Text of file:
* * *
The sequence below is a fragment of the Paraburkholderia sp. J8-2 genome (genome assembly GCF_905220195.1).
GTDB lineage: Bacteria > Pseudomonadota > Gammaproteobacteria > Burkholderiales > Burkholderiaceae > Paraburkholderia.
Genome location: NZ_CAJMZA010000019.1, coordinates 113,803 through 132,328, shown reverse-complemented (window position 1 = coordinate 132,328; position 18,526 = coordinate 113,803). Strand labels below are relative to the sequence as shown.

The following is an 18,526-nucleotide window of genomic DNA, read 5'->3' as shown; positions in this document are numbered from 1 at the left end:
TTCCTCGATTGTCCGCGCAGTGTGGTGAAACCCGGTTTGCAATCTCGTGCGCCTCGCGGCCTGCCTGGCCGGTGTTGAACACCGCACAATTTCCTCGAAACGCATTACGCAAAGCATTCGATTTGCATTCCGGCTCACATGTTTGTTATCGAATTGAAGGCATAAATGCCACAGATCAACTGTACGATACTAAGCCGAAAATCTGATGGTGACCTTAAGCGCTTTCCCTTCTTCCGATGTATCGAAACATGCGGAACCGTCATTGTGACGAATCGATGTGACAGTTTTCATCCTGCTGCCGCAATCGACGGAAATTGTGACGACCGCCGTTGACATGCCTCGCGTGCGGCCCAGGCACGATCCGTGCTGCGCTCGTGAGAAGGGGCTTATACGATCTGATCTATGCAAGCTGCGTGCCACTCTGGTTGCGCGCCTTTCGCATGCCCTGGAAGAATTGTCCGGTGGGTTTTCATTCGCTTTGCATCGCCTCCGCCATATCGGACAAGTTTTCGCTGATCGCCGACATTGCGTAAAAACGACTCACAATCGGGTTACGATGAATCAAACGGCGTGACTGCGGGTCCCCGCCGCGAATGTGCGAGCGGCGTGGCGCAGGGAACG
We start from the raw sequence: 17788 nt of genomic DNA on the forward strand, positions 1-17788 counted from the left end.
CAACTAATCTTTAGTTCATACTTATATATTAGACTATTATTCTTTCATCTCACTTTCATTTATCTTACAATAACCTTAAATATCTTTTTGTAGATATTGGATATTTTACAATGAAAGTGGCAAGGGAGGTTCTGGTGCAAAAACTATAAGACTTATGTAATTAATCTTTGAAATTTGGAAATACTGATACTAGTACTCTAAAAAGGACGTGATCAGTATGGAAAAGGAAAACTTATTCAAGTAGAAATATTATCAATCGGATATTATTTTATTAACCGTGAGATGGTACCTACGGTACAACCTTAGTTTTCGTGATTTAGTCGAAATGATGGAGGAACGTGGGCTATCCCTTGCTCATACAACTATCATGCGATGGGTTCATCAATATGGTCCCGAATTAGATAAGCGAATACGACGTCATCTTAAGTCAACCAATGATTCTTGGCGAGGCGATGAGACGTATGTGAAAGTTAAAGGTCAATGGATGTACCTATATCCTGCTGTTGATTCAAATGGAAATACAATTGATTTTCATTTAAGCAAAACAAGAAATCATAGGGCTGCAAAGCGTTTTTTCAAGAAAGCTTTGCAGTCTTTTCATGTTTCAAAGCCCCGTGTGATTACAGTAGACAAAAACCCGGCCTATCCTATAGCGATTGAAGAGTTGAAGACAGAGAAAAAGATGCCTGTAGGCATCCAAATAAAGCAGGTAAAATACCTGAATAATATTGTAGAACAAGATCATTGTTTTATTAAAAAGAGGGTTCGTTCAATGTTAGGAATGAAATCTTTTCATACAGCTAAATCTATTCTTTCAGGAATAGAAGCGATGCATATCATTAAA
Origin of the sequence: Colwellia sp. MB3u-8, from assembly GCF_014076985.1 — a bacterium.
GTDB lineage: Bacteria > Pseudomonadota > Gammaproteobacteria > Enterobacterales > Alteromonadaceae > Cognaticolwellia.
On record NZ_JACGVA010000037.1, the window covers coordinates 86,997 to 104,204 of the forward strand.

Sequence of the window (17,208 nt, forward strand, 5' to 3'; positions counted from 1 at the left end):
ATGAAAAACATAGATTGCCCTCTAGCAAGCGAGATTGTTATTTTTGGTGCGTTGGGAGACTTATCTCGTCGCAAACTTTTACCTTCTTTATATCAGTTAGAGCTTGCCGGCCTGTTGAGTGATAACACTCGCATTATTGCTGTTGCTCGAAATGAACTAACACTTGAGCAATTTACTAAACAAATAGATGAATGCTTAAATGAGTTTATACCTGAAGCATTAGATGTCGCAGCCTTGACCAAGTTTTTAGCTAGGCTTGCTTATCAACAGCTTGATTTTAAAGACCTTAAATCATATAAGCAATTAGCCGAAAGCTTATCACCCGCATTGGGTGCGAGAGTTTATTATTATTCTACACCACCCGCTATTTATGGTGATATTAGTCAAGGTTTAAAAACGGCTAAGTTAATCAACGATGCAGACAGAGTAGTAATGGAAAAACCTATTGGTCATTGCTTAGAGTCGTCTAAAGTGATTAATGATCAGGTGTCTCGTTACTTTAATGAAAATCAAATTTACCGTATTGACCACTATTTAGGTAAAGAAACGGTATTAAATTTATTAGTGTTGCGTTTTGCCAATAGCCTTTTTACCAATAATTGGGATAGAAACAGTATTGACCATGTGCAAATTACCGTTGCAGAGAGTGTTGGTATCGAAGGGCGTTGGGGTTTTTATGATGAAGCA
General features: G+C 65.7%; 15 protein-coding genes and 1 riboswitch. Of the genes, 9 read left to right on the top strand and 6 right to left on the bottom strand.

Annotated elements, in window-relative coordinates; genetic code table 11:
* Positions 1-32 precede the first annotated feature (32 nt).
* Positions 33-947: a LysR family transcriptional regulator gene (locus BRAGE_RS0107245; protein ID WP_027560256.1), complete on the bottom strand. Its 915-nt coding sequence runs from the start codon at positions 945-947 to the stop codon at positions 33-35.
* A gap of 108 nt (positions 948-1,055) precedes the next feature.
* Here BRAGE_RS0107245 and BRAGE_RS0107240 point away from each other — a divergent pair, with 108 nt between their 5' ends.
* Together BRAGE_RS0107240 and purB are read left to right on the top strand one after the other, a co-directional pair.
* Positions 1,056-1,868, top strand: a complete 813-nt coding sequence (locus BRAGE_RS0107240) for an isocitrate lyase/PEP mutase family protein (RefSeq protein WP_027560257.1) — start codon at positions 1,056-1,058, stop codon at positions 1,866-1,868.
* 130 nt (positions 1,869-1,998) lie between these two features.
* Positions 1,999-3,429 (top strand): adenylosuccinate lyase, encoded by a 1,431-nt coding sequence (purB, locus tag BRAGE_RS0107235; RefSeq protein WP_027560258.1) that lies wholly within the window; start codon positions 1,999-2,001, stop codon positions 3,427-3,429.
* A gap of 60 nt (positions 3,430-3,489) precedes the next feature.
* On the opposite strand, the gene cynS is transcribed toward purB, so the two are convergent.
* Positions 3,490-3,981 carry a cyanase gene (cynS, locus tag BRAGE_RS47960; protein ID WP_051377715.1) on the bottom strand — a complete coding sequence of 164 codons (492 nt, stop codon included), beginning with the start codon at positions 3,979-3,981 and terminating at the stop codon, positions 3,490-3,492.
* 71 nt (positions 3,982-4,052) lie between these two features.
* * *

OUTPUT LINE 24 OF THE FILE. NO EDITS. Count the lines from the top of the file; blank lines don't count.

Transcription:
* On the opposite strand, the gene cynS is transcribed toward purB, so the two are convergent.